Throughout my dedicated but chronically under-funded shooting career, I’ve spent plenty of time peering through budget-priced optics. Some of them, like an $80 Romanian POSP (manufactured in ages past by the legendary IOR Valdada firm) were ‘cheap’ only in price; otherwise they were rock-solid, crystal-clear and battle-ready. Others, like a $30 Japanese-made Tasco from the early 1980s, were surprisingly well made for their price and provenance, and certainly fit to mount on a working man’s hunting rifle. Others—many others—were utter crap . . .
Imprecise adjustments, fuzzy edge focus, fragile tubes, wandering zeros, and foggy innards are endemic among the cheapest grade of scopes. Many shrink-wrapped scopes will work fine, as long as they sit on a .22 rifle that you’ll never drop, freeze, or shoot in the pouring rain. Drop them, let them get too wet (for too long) or mount them on a 7mm Magnum, and they’ll give up their ghost-ring in a hurry.
So I’ve done my time with crappy cheap scopes. Now, thanks to our dear editor, I’ve recently spent trigger time behind the glass of some very fine and expensive scopes too. During my testing of the FN-SCAR 16S and the Armalite M-15, I got acquainted with an Aimpoint Micro H-1 red dot and an Eotech XPS-3 transverse holographic sight. The results were surprising.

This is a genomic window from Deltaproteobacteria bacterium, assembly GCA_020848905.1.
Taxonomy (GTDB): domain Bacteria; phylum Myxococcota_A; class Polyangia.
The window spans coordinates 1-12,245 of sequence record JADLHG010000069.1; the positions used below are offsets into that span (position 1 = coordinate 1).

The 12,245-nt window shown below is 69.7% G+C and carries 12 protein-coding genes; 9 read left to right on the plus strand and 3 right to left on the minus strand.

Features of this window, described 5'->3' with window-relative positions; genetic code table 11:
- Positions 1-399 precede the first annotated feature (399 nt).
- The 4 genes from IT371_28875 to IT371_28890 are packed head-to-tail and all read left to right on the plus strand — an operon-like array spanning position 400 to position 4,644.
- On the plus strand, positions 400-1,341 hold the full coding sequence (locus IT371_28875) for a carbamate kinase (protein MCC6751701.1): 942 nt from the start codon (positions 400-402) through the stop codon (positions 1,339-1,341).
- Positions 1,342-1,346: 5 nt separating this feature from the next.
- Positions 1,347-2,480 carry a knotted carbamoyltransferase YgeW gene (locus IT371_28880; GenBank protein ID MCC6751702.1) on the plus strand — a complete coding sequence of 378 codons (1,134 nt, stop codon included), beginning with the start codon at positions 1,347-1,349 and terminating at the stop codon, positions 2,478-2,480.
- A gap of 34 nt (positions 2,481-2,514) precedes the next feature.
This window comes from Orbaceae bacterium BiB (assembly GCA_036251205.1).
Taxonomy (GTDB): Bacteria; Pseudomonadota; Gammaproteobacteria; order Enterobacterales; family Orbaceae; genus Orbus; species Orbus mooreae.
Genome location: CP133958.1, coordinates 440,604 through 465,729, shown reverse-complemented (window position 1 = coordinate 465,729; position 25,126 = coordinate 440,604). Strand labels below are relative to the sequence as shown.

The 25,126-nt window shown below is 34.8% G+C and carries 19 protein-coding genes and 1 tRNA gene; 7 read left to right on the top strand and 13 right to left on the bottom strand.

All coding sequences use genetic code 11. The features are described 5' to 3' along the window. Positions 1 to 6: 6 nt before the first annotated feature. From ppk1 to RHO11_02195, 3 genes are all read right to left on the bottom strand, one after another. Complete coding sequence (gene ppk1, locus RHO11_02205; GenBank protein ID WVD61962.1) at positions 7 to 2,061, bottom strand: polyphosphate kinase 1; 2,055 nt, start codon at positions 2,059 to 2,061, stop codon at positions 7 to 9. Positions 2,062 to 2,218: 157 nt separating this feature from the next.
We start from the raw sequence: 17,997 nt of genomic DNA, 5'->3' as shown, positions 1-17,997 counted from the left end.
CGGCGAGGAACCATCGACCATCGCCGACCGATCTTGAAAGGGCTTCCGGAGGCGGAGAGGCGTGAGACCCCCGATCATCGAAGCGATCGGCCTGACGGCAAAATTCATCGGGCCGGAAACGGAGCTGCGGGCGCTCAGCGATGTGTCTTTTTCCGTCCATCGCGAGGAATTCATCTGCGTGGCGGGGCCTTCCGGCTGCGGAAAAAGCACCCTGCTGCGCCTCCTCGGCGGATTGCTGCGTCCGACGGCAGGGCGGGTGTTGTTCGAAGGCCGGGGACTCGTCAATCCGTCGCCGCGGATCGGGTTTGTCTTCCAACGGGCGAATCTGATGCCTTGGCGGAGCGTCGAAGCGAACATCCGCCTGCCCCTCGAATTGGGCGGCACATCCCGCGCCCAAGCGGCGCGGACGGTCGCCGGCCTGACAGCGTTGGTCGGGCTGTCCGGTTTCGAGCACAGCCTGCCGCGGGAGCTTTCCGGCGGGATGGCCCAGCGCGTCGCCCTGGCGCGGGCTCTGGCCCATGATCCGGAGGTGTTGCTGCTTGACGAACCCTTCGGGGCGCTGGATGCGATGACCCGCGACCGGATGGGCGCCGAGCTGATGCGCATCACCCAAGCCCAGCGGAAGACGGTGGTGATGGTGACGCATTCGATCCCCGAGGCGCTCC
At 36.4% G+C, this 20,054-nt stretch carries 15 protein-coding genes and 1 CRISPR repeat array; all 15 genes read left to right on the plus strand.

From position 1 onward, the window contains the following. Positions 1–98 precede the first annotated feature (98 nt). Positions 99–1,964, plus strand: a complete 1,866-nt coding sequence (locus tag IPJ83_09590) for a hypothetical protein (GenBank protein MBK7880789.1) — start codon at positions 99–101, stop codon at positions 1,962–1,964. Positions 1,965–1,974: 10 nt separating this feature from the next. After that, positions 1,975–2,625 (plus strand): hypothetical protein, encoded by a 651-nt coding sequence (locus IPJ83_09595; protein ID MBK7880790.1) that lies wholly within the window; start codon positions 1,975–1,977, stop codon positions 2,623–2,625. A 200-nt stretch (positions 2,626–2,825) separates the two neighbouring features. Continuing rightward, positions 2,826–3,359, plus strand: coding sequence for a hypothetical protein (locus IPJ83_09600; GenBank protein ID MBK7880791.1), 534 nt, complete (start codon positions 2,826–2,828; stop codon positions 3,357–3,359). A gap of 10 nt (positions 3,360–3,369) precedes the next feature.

Glossary: Red-Dot, Reflex or Holographic?
For the sake of clarity, let’s get our terminology straight. ‘Red-dot’ is the generic term for a typically non-magnifying optical weapon sight that superimposes a glowing reticule over the weapon’s point of impact at a chosen range. The glowing reticule has a ‘focus point’ of infinity, so that it is in the same focus as the target and you don’t have to squint for it like the front post of an iron sight. The reticule may be emitted by a laser or an LED, and may be a simple dot or an elaborate circle or bullseye.
A ‘reflex’ sight is a type of red-dot sight in which the reticule is typically beamed into the user’s line of sigh by the use of a partially reflective parabolic reflector, as in the middle illustration above. [ED: will there be a test after?] The parabolic reflector may be a single exposed lens on a Burris Speed-Dot, or at the end of a sealed optical tube on an Aimpoint. The use of an LED emitter can allow an extremely long battery life, measured in years, compared to the higher power consumption of a laser emitter. Reflex sights are parallax-free near their optical center, but can theoretically experience parallax at extreme viewing angles. [ED: I knew that!]